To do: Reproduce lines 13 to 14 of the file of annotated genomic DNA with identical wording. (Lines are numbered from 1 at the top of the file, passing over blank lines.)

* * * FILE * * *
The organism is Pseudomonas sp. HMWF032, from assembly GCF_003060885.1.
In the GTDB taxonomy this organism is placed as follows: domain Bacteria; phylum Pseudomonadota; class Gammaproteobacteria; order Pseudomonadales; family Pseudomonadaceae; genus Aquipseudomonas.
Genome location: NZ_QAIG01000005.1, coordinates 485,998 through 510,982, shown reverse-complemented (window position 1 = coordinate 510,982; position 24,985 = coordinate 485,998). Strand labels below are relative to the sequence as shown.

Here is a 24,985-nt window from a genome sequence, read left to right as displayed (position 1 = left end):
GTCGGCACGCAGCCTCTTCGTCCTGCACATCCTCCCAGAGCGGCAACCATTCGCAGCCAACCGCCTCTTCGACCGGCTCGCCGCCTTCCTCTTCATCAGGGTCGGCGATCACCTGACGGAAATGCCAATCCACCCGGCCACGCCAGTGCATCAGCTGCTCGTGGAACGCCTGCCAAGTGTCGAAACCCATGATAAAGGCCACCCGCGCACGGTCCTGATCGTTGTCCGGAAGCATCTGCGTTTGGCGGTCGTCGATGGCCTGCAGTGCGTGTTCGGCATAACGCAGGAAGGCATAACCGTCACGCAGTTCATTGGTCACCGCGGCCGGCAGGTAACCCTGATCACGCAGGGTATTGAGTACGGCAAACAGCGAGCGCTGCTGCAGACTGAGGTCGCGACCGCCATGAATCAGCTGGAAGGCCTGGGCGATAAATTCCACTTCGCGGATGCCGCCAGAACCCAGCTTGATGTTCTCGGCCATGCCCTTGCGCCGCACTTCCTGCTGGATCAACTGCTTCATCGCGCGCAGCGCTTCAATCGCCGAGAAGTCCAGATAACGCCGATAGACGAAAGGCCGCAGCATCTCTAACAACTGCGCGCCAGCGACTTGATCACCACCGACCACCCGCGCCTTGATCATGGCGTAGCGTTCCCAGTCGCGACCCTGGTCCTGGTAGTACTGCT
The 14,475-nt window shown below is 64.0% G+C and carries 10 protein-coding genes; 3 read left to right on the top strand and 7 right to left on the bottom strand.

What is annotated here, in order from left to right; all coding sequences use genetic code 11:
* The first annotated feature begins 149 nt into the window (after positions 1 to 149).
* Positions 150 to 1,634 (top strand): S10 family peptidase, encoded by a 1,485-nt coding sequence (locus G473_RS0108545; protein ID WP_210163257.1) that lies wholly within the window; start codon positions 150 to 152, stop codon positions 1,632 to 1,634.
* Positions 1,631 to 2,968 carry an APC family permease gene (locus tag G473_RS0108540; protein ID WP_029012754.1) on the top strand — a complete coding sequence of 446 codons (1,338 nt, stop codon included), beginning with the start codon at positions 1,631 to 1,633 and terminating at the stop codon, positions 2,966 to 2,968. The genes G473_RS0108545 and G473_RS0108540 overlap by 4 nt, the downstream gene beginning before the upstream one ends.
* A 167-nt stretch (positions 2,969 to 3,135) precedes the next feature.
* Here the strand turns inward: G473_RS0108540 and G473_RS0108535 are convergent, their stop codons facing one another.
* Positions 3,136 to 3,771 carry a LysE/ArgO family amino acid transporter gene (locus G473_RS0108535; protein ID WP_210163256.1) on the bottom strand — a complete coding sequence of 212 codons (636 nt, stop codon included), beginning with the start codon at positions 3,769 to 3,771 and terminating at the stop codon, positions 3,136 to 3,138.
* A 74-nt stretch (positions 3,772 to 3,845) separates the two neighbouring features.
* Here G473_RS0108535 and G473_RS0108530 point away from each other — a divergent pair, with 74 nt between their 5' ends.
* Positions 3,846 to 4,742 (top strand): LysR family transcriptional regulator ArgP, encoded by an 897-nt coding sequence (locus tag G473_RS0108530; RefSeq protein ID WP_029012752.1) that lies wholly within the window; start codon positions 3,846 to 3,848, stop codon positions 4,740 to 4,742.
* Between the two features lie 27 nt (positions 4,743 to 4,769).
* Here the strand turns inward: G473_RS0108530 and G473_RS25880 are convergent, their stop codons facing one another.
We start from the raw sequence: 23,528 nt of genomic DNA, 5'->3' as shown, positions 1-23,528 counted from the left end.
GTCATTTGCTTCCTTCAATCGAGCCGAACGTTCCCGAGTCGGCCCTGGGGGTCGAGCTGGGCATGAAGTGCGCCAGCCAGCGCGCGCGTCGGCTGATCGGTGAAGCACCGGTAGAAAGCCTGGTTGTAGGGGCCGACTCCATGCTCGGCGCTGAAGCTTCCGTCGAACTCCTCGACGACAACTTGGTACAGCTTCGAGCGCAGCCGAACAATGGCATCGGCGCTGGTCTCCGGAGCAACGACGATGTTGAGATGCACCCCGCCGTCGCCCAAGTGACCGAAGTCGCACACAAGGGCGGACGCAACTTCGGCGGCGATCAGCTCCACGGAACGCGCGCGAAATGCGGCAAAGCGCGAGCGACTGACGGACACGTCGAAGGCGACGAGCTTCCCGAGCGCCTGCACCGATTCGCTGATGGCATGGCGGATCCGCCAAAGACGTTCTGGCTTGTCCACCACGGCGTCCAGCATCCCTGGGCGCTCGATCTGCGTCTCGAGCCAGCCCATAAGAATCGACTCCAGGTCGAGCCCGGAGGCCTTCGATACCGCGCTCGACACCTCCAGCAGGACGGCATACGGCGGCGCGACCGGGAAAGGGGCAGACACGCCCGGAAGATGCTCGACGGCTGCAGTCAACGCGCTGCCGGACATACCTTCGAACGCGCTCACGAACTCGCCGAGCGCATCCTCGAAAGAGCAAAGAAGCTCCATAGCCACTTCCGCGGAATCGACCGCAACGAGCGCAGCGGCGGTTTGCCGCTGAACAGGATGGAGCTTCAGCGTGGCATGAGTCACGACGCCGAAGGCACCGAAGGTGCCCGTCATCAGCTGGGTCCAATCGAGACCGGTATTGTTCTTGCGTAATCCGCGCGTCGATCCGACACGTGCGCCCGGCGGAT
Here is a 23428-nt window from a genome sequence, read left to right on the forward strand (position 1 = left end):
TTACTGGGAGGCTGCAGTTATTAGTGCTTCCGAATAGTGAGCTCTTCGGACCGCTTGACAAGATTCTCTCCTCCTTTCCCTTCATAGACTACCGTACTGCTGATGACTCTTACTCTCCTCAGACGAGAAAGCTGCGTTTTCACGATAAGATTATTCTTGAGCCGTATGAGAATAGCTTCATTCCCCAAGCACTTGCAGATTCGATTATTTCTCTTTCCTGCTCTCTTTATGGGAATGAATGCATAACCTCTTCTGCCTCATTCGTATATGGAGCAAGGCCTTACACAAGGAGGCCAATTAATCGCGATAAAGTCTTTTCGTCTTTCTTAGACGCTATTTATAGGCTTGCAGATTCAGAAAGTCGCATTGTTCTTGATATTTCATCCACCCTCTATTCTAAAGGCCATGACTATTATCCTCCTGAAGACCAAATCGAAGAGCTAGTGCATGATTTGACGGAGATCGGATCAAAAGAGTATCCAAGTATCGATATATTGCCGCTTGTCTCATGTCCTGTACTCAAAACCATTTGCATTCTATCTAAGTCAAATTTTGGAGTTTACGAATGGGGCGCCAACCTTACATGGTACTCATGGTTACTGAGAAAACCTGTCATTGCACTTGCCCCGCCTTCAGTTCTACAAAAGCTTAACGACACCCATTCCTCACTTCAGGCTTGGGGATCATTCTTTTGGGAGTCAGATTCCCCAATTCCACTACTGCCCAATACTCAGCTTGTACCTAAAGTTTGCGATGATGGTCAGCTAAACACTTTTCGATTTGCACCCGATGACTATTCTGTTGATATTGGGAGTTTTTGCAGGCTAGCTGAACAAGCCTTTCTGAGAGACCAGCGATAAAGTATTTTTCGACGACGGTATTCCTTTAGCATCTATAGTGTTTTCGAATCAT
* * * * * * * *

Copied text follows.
* Positions 3,136 to 3,771 carry a LysE/ArgO family amino acid transporter gene (locus G473_RS0108535; protein ID WP_210163256.1) on the bottom strand — a complete coding sequence of 212 codons (636 nt, stop codon included), beginning with the start codon at positions 3,769 to 3,771 and terminating at the stop codon, positions 3,136 to 3,138.
* A 74-nt stretch (positions 3,772 to 3,845) separates the two neighbouring features.